Parlor— Crafts

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Canvas Bag For Garden Tools

This bag will be found useful for amateurs as well as for professional gardeners. It is made of strong sailcloth, and the centre square stiffened by a piece of card-board. To this part elastic bands are fixed, to hold the desirable tools in position. The first row of pockets contains different kinds of labels; the compartments of the oblong lower pocket may be used for gathering seeds. Two leather straps hold the poles together on the back. A folding pocket may be attached to the reverse side of the centre square, and kept shut by two straps, as Indicated in the illustration.

Godey’s Lady’s Book, July Through December, 1877 p. 77-78

Insertions Of Tape Work.

fig 1.

fig 2.

Our two designs are intended for insertions for children’s linen, dresses, etc., and are ex-cessively durable and strong for the purpose. You require tape the width of the figures in the engraving; cut each piece double the length of each figure In the design, fold them, and sew them together with a needle and thread, joining them to each other as you proceed. The edge is made of fine braid, to which the tape is sewn, or it may be crocheted in chain stitch. The bars are worked with a needle and strong cotton, in the same manner as the lace bars.

GODEY’S LADY’S BOOK, January through June, 1874 p. 175

Chatelaine Spectacle Case

fig 1.

fig 2.

fig 3.

This spectacle case of card-board, which is designed to be suspended from the belt, is covered on the outside with maroon moire, and on the inside with maroon velvet, and is bound on the edge with a strip of Russia leather, which in ornamented with an inlaid gold border. The case is six inches and a half long and an inch and seven-eighths wide. The upper half is embroidered. The embroidery is worked on maroon velvet, with gold thread and maroon Silk in point ruse and knotted stitch, and is button-hole stitched in with maroon silk. Fig. 2 shows the embroidery design in full size. At the top of the case are fastened two chains of gilt bronze, each five inches and three-quarters long, which are joined at the free ends with a shield. The latter is covered with maroon moire, on which a monogram is worked with gold thread. On the under side of the shield set a bow of maroon moire ribbon and a metal hook. Instead of the design shown by Fig. 2, that shown by Fig. 3 may be used for ornamenting the spectacle case. For this design take velvet or cloth, cut it out as shown by the illustration, and underlay It with satin. Then work the embroidery in point rusts with saddler’s silk, then slip the ends through the band. Take always four ends together, take up seven gold beads on every two middle ends, and with the free ends work the braid-work. Care should be taken, however, that one bead always comes between two double knots. When the beads are used up, take always two gold threads, and with these work a six-strand braid. Run the strings crosswise through the ring, fasten the ends together, and cover the seam with a violet moire bow. The ends of the bow are trimmed with gold cord, gold beads, and fringe, as shown by the illustration. For each fringe strand, run the gold thread through the ribbon from the back to the front, crochet six chain stitches, and fasten the thread. Finally, fasten a French gilt hook on the wrong side of the bow.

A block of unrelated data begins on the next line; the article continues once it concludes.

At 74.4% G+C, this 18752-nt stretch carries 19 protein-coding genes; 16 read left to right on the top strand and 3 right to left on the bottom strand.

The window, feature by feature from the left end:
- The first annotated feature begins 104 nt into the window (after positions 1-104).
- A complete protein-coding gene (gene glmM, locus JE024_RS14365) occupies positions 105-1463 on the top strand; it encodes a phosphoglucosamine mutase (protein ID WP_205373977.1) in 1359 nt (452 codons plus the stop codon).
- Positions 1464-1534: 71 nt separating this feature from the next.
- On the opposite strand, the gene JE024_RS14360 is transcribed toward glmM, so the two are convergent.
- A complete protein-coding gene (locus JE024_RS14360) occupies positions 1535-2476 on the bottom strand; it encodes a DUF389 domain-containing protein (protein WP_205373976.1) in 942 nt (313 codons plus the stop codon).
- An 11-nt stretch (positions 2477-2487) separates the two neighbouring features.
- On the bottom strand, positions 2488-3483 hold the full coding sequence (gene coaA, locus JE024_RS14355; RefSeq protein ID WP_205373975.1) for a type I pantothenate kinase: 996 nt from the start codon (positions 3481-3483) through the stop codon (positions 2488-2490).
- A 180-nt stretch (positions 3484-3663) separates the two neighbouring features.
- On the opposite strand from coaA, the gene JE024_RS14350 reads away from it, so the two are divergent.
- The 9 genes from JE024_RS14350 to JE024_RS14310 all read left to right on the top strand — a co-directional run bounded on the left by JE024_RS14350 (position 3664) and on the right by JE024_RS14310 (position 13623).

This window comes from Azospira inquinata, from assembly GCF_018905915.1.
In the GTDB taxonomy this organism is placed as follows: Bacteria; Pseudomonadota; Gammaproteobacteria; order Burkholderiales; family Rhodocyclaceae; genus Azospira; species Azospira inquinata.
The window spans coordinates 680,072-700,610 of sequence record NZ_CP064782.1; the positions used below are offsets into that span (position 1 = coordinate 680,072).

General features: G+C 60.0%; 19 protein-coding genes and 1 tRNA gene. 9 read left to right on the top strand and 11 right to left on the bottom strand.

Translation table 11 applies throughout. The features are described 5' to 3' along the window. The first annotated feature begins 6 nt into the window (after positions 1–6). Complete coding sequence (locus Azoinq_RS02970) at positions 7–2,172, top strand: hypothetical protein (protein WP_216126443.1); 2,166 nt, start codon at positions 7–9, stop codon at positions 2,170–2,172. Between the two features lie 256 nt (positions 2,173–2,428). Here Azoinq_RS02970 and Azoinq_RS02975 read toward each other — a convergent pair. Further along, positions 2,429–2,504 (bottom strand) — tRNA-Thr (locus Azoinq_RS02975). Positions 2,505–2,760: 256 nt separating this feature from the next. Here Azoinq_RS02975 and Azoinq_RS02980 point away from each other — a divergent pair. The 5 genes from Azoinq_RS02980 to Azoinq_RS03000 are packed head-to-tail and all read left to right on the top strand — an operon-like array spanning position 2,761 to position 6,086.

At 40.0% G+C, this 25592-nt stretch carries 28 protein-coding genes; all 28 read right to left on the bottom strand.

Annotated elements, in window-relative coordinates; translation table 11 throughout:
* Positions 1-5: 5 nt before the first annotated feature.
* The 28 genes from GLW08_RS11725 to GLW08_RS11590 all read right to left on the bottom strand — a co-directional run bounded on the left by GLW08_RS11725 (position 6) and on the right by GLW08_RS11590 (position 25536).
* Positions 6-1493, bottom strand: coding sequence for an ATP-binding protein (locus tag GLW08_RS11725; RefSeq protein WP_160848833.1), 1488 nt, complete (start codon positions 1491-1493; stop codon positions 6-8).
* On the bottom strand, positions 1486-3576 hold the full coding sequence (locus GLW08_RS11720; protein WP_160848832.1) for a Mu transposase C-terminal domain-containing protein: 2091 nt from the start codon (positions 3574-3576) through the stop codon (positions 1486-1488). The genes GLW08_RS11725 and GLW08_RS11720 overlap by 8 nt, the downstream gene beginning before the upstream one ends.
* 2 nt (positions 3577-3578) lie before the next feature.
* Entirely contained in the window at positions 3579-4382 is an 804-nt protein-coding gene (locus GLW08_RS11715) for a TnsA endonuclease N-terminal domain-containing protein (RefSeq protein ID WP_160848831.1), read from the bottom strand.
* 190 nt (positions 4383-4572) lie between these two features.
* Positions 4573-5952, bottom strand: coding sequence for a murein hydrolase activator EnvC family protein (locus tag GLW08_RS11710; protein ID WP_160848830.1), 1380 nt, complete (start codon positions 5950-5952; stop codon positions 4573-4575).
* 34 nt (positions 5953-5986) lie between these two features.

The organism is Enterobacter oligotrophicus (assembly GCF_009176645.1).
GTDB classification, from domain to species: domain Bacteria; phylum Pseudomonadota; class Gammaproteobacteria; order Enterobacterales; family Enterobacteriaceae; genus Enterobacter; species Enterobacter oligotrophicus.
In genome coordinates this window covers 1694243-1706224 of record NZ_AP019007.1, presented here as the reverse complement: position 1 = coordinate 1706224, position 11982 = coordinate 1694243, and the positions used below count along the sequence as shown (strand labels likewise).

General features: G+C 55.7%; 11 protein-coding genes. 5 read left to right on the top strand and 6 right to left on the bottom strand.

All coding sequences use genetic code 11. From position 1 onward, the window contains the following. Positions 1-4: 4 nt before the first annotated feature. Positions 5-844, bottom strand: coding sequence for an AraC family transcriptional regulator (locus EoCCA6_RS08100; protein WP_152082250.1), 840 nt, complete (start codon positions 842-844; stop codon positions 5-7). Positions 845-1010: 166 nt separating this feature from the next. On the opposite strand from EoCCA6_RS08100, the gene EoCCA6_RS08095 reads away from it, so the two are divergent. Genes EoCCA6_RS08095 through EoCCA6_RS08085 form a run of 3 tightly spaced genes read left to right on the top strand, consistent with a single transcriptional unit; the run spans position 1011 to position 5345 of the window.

GODEY’S LADY’S BOOK, January through June, 1874 p. 277

GODEY’S LADY’S BOOK, January through June, 1874 p. 309

Pincusion And Watchstand In The Shape Of A Chair

This pretty little chair of ebony Is six inches high. The seat forms a pincushion, and the watch Is hung upon a small gilt hook fastened to the back of the chair. The seat is covered with double crochet; the ground is worked with green silk; the pattern is worked front illustration without cutting off the silk, which is drawn along on the wrong side. One of the spots has six yellow stitches and four black ones in the centre; the second spot is red, and the third purple.

GODEY’S LADY’S BOOK, January through June, 1874 p. 371